A Quorum of Quotes

1) Q & A with one of Diesel's favorites, George Saunders. (via BuzzFeed)

"I’ve sometimes felt, because of my background, a little under-informed about and under-engaged with contemporary political and intellectual issues. When I was young I didn’t live anywhere that had any real artistic life going on, and I’ve always regretted that, sort of — like, “I was never part of a movement.” And I think great works of art often come out of the sort of pressure-cooker environment that Miller describes NYC as being in the 1930s and 1940s. That’s where a person gets the deep immersion in certain ideas and artistic assumptions and then — if he’s lucky — he pushes those ideas and approaches forward, just a bit closer to the goal line. That’s called artistic progress. I’ve often felt a little vacant vis-à-vis the artistic movements of my time, and like the ideas that underlie my work are primarily emotional — they come out of my direct experience, but maybe not informed enough by bigger theoretical and political and critical ideas."

 

2) Orhan Pamuk writes beautifully about the poet C. P. Cavafy. (via the New York Times)

"There are some poets whose work we read with their lives in mind, and what we know of those lives ensures that their poetry leaves a more enduring impression. C. P. Cavafy is, for me, just such a poet. Like Edgar Allan Poe, like Franz Kafka, Cavafy makes no explicit reference to himself in his best and most stirring work; and yet, with every poem we read, we cannot help thinking of him. "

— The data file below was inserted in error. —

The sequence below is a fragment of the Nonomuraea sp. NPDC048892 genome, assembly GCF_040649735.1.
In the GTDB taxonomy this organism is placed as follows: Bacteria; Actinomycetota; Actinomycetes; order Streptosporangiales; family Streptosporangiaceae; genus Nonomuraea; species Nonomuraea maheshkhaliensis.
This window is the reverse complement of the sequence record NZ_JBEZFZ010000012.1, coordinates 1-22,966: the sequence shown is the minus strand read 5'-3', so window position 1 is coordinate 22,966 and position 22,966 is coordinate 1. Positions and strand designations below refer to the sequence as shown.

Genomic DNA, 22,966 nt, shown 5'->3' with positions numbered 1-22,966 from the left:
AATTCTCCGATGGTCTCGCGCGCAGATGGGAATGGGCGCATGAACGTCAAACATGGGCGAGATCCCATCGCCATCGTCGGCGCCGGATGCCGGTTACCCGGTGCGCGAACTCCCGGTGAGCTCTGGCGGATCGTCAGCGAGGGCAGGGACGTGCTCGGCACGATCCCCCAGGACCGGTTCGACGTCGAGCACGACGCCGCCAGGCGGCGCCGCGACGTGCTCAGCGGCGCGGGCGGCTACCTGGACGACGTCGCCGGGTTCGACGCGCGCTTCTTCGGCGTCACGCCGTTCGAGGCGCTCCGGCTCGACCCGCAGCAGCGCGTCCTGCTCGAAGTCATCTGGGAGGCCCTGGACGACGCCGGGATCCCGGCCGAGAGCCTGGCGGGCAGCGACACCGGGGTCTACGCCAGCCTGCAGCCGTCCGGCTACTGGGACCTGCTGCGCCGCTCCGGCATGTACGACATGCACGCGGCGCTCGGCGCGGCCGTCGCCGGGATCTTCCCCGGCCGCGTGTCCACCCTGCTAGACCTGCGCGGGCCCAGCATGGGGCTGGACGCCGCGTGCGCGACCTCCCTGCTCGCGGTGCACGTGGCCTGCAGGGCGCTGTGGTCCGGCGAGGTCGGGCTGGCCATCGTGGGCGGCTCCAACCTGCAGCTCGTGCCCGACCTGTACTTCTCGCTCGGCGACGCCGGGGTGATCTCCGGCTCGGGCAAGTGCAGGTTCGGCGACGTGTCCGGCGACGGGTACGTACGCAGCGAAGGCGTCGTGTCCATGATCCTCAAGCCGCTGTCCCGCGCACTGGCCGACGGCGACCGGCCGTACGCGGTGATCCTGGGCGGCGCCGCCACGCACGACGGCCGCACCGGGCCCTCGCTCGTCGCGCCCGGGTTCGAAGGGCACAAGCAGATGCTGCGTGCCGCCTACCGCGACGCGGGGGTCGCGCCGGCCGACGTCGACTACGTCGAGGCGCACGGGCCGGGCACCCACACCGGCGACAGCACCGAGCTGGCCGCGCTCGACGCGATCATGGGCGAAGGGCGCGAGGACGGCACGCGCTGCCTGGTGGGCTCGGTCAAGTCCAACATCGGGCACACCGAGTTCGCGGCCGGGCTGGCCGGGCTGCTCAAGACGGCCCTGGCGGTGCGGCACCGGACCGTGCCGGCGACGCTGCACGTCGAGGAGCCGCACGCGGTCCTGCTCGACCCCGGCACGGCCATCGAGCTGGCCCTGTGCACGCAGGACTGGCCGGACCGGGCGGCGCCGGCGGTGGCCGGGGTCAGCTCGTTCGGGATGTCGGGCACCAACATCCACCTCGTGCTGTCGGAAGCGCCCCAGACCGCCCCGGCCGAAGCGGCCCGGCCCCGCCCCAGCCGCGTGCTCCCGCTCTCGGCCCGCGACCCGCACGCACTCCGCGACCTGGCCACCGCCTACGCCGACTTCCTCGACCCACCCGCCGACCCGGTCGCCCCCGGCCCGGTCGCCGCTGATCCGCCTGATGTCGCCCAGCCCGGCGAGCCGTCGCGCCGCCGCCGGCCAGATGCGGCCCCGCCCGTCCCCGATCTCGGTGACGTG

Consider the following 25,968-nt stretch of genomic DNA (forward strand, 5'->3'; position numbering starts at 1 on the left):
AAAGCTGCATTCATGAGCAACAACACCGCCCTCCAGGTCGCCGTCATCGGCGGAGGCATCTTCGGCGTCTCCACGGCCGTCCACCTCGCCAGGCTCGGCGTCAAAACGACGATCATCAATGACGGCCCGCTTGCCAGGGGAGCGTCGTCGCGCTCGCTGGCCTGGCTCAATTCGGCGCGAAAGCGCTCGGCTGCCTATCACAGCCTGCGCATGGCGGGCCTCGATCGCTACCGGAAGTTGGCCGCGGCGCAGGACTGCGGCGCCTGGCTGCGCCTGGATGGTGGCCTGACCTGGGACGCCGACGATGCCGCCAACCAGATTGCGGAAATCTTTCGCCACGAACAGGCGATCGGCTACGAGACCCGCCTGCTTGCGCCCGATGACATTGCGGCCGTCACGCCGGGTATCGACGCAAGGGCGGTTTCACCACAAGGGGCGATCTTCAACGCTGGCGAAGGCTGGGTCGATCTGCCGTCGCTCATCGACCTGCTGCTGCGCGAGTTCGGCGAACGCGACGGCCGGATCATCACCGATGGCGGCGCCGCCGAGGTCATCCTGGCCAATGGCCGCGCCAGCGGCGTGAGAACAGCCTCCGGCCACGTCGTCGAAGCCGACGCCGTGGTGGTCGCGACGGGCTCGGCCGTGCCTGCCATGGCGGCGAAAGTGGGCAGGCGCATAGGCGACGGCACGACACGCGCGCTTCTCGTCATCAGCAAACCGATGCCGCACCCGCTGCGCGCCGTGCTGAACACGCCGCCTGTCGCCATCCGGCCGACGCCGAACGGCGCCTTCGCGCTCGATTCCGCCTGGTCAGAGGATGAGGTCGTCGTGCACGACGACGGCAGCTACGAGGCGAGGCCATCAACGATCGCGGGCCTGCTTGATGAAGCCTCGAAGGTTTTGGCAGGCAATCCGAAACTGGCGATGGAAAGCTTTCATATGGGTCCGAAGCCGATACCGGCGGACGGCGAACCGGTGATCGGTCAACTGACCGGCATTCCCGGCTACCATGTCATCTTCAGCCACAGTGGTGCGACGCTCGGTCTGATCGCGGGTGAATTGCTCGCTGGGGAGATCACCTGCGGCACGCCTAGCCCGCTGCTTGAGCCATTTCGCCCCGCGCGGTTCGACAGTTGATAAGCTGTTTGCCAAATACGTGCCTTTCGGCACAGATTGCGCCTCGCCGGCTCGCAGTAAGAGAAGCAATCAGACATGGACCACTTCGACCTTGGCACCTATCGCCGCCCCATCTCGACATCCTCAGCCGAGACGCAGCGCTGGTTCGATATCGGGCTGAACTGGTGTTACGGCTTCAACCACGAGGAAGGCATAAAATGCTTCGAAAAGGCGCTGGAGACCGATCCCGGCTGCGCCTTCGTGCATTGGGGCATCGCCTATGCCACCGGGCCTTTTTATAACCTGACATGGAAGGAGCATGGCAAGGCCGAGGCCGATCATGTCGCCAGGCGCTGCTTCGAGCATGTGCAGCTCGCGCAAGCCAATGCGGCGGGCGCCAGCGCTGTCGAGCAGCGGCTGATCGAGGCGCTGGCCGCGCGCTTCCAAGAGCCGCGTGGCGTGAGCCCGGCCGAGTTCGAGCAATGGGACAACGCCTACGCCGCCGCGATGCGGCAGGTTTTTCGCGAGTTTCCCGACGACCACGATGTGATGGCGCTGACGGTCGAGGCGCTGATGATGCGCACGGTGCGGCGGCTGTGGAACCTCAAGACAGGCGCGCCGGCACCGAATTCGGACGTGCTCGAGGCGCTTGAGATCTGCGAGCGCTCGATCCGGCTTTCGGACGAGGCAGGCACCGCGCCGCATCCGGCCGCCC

3) Michael Greenberg encourages you to read the lectures of Jorge Luis Borges (via the New YorK Review of Books)

"Professor Borges is an important addition to his work. These are not academic lectures but spoken essays. Borges’s students didn’t record these classes out of reverence for their teacher, but because it would help them prepare for exams. This messy, casual approach is one of the book’s great strengths. The editors have expertly tidied up the text, hunting down nearly indecipherable references that the students had phonetically transcribed—“Wado Thoube” was the poet Robert Southey, for instance, and “Bartle” was the philosopher George Berkeley. What we end up with is the flavor of Borges’s voice, with its spontaneous digressions and self-entertained ease—his deepest literary influences and concerns, unmediated by the polished and revised nature of the written word. "